There are a few things to consider that may not be so immediately obvious:
- Choose a hard-to-guess email address.
Read about guessing email addresses to see why.
- Don’t use your private address in usenet newsgroups.
Use a fake address. Have people reply by posting back to the group. That’s the whole idea of newsgroups anyway.
- Don’t do any "forward-to-all" chain letters.
Have you ever received one of those "funny" stories, pictures, etc. that apparently already have been forwarded 100 times? Everytime it’s been forwarded, the sender sent it to all her/his friends and since the To: and Cc: headers get copied along with the actual message, the message carries more and more valid email addresses with it everytime it gets forwarded. A malicious person could "harvset" hundreds of valid email addresses from just one such chain letter! There are automatic tools that make address extraction from such messages very easy. You don’t want your address to be one of them. Ask your friends NOT to include you in such forwardings and don’t mass-forward anything yourself!
- Don’t post your address on your website.
Again, there are automatic tools that crawl the web, jump from site to site and collect all email addresses they find. If you have to post your contact email, either turn the text into a picture or simply use one of your new
- Don’t open eGreetingcards that well-meaning friends send you and that require you to go to some website to see it.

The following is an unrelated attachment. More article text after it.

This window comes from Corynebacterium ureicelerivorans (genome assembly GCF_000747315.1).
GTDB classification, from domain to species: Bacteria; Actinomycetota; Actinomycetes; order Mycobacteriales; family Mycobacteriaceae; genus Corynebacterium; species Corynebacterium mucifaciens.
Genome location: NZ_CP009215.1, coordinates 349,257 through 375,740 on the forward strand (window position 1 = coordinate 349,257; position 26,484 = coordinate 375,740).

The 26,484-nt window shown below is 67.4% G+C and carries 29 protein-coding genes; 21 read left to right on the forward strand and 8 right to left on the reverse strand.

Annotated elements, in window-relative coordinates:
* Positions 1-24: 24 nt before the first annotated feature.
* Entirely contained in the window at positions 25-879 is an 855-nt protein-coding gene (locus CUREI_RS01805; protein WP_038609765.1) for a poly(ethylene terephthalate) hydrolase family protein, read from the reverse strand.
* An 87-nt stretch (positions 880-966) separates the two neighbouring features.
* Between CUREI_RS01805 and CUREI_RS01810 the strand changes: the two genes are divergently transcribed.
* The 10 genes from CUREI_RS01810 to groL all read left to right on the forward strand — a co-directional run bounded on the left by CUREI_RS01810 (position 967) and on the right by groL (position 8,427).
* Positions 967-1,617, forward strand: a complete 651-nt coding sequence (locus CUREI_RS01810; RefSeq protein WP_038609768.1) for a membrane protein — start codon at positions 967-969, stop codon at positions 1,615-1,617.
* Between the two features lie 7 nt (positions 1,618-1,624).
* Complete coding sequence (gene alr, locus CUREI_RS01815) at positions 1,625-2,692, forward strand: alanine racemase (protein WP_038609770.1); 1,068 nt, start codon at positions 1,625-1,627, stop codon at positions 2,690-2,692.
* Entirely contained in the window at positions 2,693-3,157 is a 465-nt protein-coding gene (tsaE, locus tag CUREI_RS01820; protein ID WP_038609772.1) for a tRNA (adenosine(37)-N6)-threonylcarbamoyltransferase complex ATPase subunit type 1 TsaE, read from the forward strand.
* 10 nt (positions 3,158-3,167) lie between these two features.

Think about how this works: A friend who knows your private email address goes to some website and creates an eCard for you. To send it to you he enters your email into the website. The website sends you a message saying that there is this card waiting for you and to see it you should click this link. If you click – boom, you just confirmed to that website that your address is really valid and that someone there is opening and reading email.
- For the same reason, don’t use your private address on info sharing services etc.
There are firms like Plaxo.com, who offer to always keep your address book up-to-date by having your contacts fill in their own information. The idea is that you will immediately see when they changed anything. The problem is that firms like Plaxo, obviously maintain a large online database of all their customers’ contacts and you have no idea what the firm does with this info. How many dotcom firms have you seen go bust in recent years? What if the service you use goes bankrupt, gets acquired or merged? What happens to the data – a valuable asset? Best solution: avoid.